Academy Monologues

Disclaimer: The author respects the rights of Tachibana Higuchi, creator of Gakuen Alice.

Prompt 1: Afternoon Tea – Kitsuneme

Genre: Hurt / Comfort

There was a girl.

'Son, there's always a girl.'

In my head, that's how this story began and ended. The day I met her, all I wanted was sweet potato cheesecake and there was only one place in Central Town where I could find it. That's where I went and that's where The Encounter happened.

'Son, encounters could change your life.'

This one did, even if the change only lasted two weeks. I walked into the maid café as a hungry customer. I came out a different person. Looking back I should have just gone to my seat, focused on the potato cheesecake and stayed oblivious to everything else. Unfortunately, I looked up. The girl with long blond curls and startling blue eyes was right in front of me.

'You were a goner.'

I was a goner. I didn't think it was possible to fall that fast. Maybe it was my Alice that did me in. I've always floated in the air so when I fell, I simply crashed. I could've survived it too. If I had stayed in my seat far away from her coy smile and dainty gloves, I'd have walked out of there unharmed. She sat alone in white frills and lace. Who wears things like that in the Academy? I didn't stand a chance. I approached her with confidence I never possessed before. We got acquainted.

'The Encounter was complete.'

For two weeks after that, I returned to the café, seeking her company. She was lovely and I've never used that to describe a girl before. She would look at me with a sparkling gaze and I felt like I could do anything. She seemed so small and delicate. She brought out a protective streak in me and I didn't even know I had one. For the first time in my life, I was grounded— and not in the way parents punish their children. I felt like my feet were solidly attached to the earth because I had somewhere I needed to be and I wasn't in any hurry to take off again.

'She turned you into a Romantic.'

She. Turned. Me. Into. A Romantic.

She ruined me. I let her ruin me and for a fortnight I didn't know any better. I should have gotten an idea though because there was something very strange about her. She was just so clean all the time. I found it fascinating at first but when I remember it now, she shouldn't have been that polished. How could her clothes stay immaculately smooth after taking the Central Town bus? How could she eat scones and other pastries without ever getting confectionary sugar on her clothes?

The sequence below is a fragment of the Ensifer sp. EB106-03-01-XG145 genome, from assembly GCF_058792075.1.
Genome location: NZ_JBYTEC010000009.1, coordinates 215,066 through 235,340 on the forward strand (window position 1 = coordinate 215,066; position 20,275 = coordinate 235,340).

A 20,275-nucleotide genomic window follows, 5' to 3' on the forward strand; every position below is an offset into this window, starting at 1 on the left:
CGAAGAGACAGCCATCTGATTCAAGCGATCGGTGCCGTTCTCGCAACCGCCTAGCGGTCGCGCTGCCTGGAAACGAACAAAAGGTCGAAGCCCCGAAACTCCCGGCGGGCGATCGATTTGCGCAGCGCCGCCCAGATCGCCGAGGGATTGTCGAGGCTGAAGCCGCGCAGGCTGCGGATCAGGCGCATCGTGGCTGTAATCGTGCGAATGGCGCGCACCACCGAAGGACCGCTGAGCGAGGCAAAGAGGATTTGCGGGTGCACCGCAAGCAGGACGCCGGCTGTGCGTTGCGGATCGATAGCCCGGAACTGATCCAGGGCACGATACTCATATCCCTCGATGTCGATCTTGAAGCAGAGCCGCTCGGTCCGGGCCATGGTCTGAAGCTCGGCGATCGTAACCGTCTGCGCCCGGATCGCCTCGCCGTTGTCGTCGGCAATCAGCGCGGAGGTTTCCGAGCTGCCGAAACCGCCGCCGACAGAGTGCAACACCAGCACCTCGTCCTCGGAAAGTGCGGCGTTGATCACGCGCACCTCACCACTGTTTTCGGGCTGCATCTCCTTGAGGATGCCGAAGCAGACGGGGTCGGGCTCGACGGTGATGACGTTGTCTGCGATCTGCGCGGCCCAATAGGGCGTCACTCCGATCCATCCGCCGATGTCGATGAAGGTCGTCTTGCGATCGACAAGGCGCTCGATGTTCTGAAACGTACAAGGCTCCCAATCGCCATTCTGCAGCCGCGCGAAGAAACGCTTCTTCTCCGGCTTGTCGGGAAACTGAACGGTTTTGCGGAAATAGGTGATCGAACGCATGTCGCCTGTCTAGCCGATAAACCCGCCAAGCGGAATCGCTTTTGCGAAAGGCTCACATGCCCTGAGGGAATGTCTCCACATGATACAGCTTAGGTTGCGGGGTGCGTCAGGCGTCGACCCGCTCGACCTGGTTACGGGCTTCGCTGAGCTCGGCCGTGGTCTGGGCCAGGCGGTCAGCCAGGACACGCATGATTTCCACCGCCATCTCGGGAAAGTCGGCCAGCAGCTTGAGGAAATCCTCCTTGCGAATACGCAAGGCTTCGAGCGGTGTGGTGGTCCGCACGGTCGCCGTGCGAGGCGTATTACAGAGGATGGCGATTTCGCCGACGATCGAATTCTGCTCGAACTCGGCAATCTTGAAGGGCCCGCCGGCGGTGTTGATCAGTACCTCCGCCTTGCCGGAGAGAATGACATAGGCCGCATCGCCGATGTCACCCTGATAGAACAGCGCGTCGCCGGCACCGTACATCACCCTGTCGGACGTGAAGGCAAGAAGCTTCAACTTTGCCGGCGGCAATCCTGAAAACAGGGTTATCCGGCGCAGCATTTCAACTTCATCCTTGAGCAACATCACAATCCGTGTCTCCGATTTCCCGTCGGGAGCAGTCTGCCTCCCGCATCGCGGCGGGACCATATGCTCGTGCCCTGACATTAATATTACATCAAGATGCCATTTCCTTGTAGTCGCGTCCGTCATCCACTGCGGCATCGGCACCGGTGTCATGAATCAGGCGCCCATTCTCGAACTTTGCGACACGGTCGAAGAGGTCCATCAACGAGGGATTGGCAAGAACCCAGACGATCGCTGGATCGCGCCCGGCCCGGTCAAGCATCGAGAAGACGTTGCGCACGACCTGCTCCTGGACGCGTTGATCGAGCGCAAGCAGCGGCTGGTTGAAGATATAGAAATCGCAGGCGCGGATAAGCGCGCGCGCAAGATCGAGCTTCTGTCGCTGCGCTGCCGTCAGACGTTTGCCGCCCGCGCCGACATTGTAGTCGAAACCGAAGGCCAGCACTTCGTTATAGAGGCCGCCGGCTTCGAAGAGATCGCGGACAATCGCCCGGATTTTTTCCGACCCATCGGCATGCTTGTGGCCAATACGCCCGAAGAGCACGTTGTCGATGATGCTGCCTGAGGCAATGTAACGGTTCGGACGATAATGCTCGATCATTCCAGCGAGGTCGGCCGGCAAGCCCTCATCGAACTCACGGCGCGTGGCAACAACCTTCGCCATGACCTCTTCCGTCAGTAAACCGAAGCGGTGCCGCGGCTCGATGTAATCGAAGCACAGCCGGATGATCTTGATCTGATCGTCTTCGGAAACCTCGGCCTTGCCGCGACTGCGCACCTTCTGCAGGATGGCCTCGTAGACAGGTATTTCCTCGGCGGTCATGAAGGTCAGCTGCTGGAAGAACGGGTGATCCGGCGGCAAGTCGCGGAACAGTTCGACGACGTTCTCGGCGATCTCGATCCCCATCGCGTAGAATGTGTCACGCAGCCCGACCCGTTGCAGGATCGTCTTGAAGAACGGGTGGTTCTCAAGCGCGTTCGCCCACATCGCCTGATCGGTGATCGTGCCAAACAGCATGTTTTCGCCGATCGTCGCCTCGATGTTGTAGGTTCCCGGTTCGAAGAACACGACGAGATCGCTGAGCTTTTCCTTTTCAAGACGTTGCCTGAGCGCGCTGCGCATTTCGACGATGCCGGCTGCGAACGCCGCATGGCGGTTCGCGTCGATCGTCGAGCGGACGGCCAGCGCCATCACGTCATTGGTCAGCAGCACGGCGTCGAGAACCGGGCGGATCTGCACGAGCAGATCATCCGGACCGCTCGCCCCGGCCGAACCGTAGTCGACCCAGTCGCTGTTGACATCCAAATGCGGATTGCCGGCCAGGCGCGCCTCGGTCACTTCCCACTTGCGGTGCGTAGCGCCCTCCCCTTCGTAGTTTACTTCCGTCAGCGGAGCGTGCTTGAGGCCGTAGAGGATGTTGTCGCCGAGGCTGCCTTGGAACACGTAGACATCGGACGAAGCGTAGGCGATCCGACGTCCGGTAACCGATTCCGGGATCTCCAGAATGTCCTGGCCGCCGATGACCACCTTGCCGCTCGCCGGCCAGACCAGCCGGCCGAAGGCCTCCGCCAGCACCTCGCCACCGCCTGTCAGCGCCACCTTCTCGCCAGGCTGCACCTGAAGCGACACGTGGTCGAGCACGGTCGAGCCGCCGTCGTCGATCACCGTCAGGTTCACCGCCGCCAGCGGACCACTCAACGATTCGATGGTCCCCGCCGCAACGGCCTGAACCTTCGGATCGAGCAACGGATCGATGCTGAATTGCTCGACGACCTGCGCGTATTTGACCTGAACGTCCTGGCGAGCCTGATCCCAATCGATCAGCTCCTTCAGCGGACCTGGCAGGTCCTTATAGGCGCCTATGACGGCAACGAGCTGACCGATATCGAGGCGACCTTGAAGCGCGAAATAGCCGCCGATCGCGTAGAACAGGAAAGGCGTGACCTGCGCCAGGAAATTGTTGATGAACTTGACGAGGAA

'It's a mystery.'

And it stayed a mystery until we went our separate ways. I should probably backtrack a bit and be more accurate. We didn't go our separate ways so much as she shoved me out of her life when she found that it suited her. I could still remember the way she looked at me that day. It was cold. It was a cold, heartless move delivered in white, frilly lace.

"You don't want to have tea with me anymore?" I had asked in a half-bewildered, half-manic state. I felt my ass leave the seat as my Alice inadvertently kicked into gear. She saw it too.

"Don't make a scene," she spoke calmly over her tea cup, one pinky up. There had been nothing delicate about her at that moment. Nothing at all. She wasn't lovely. She didn't sparkle. She was a well-bred pitiless debutante with fangs. "Suffice to say, we're not compatible."


'You shouldn't have asked.'

It was a hard lesson earned.

"You're much too rough around the edges, Kitsu," she had said in a carefully condescending tone. "Why, you've been coming here for two weeks now and you still use your butter knife to finish your salad. You just don't make an effort."

Eating a salad was the effort. At her words, at the utter emptiness and shallowness of her answer, I felt myself crash for the second time that month. This time though, my vision was clear when it happened. I tossed my napkin onto the table and stood. I walked out of there with as much dignity as I could muster and in no time I was telling my best friends all about the ordeal.

'Payback is sweet, potato cheesecake sweet.'

I returned to the café two days later. As I expected, she was sitting at our table and without hesitation, I planted myself across her.

"What are you doing?"

"I'm going to order steak at three o'clock in the afternoon and I'm going to enjoy it. I'm going to follow it up with a kiwi parfait and a chocolate milkshake. I'm going to binge."

"Why are you-?"

"Hey buddy," Koko suddenly greeted then to my surprise my friend grabbed a chair and joined the table. Before either of us could react, Mochu, Ruka, Natsume and Yuu were there to join the party. We were a group of seven occupying a table for four.

She was aghast. "This is most irregular!"

"No, this is rude," Yuu corrected her. "But you already know all about rudeness, right?"

"I'm offended!"

"Of course you are," Mochu snickered. Then he grabbed the menu and they started ordering ice cream and crepes. She sat there for about ten minutes then when we seemed to have embarrassed her enough with our noise and our laughter and our being ourselves, she stood up and swung out of the room in a lacey blur. The table grew quiet.

"You didn't have to come," I said softly.

In answer, Natsume raised a scone, which he had been eating with his bare hands, his knife and fork completely forgotten. Ruka grinned. "We've got your back."

I never saw her again after that day. She might have found another café or maybe she stopped wearing so many frills so I didn't recognize her. We never encountered each other in school so it wasn't really a surprise that we didn't run into each other after.

So in my head, that's how this story began and ended. There was a girl.

'Son, there's always a girl.'

Yes, until there wasn't any more.